Food is also one of Reinero’s big interests: she enjoys cooking a variety of dishes from teriyaki salmon to tamales. Her parents, who are “good cooks,” are some of her biggest inspirations: her father, David Cohen, currently serves on Princeton’s borough council and works as an architect at a private practice, while her mother Liz is a social worker who used to work at the hospice program at Princeton Hospital.

Watching both her parents commit their lives to serving others perhaps explains Reinero’s involvement with the Green Team, as well as her hopes regarding motherhood.

“I aspire to be a good parent,” she says, “and to raise loving and kind children who care about the people and the Earth around them.”

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John Hayton, born and raised in Hopewell, is passionate about the natural world.

“I’ve always loved just being outside,” he says. “Growing up, my family did a lot of outdoor activities that inspired me to want to pursue environmental science.

“Now, I want to move that forward and continue doing things for the environment.”

After completing his undergraduate degree in environmental science at Allegheny College, he spent a year working in environmental consulting with a focus in groundwater monitoring and cleanup. Hayton joined the Hopewell Valley Green Team after meeting Joann through his work with the Pennington Environmental Commission.

Today, he is a graduate student in landscape architecture at Rutgers University. His projects include the rejuvenation of the land behind Pennington’s Toll Gate Grammar School, where he hopes to plant native greenery.

Outside of school, John enjoys kayaking, hiking and camping. When he was younger, he would go on day-long hiking trips with his parents and younger brother, Mark, in places like Maine’s Acadia National Park and New Hampshire’s Mount Cube.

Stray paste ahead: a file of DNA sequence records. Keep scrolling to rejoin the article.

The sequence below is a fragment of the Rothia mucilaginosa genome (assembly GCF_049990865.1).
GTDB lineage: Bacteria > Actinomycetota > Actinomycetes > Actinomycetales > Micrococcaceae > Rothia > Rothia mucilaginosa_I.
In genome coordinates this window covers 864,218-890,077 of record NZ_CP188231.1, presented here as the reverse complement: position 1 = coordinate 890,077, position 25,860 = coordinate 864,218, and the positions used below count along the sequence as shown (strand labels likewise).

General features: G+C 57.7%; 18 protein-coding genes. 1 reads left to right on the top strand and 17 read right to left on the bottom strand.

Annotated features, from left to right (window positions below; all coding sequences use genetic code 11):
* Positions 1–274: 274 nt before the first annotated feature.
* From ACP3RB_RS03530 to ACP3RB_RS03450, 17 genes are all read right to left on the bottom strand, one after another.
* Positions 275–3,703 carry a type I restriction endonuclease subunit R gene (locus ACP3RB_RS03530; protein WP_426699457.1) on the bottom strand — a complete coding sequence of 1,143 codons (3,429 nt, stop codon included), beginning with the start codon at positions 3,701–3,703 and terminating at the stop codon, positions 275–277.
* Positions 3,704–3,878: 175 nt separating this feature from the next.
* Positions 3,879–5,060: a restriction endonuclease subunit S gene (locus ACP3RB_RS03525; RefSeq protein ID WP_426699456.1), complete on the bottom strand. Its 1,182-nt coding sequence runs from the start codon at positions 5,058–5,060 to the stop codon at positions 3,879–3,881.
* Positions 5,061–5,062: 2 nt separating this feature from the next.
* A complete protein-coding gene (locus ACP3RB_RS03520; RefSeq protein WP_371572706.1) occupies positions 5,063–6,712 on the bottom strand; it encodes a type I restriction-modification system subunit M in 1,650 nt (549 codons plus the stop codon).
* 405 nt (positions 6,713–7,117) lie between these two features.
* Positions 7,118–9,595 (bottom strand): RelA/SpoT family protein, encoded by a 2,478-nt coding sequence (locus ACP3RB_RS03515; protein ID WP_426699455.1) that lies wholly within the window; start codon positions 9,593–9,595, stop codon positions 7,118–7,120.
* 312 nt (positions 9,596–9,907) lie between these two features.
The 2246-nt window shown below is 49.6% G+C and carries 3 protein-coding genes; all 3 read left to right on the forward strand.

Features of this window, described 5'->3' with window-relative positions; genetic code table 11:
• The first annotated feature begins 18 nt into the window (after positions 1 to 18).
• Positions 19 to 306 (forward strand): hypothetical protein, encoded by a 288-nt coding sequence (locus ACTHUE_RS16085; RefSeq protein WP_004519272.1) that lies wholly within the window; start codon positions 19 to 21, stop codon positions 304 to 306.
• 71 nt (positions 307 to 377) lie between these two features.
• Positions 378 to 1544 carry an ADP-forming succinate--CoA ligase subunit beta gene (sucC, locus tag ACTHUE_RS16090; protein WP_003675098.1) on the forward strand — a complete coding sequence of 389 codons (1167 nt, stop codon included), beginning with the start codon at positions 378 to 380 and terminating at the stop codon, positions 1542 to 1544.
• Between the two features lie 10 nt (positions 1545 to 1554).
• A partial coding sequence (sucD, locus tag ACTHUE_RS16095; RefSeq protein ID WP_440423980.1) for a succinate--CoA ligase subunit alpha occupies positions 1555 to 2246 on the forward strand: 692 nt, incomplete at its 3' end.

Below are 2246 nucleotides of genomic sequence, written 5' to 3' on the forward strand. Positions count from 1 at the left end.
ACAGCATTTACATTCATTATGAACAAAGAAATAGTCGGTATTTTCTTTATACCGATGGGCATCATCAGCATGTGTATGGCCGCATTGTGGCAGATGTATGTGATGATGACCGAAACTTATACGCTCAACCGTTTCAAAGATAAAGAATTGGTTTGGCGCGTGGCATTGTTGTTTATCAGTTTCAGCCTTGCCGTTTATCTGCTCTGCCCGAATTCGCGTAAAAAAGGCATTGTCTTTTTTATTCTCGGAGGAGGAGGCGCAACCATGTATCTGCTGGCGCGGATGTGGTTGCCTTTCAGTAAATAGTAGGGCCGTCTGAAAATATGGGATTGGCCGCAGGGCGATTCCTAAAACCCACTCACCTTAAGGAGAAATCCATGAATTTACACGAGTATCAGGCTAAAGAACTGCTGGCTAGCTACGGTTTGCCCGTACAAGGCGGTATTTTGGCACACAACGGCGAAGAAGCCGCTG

His mother, Anne, currently works for the Department of Environmental Protection, where her projects focus on river cleanup initiatives. His father, Bob, is retired but is an active overseer of forest cleanups near Hopewell.

“It’s a family thing,” says Hayton, 23. “More recently the dinner table talk has been a lot of stuff about what’s going on in our lives, which actually has a lot to do with environmental things.”

John’s girlfriend, Megan Gooding, is yet another outdoor enthusiast. Last summer, Hayton and Gooding, who is studying to be a physician’s assistant, hiked the Catskills in New York. Whenever John goes to visit her at her school in Florida, nature is never far away: the two have visited various botanical gardens as well as the Florida Keys.

There are many other places Hayton would like to explore.

“I haven’t been to Yosemite National Park or the Redwoods, so those are two places I’d definitely like to visit,” he says. “They’re so important to our cultural identity in this country and our relationship to nature.”

For now, Hayton is focused on life in the Hopewell area, where he wishes to stay and work for a professional landscape architecture firm. He continues to raise his 12 family chickens, which help him not only with composting food waste, but also in producing the eggs that he puts in his breakfast sandwiches along with some bacon and cheese.

His favourite food? (Hint: it’s not a big surprise.)

“A really fresh egg. Cooked well.” John laughs. “There’s nothing like it.”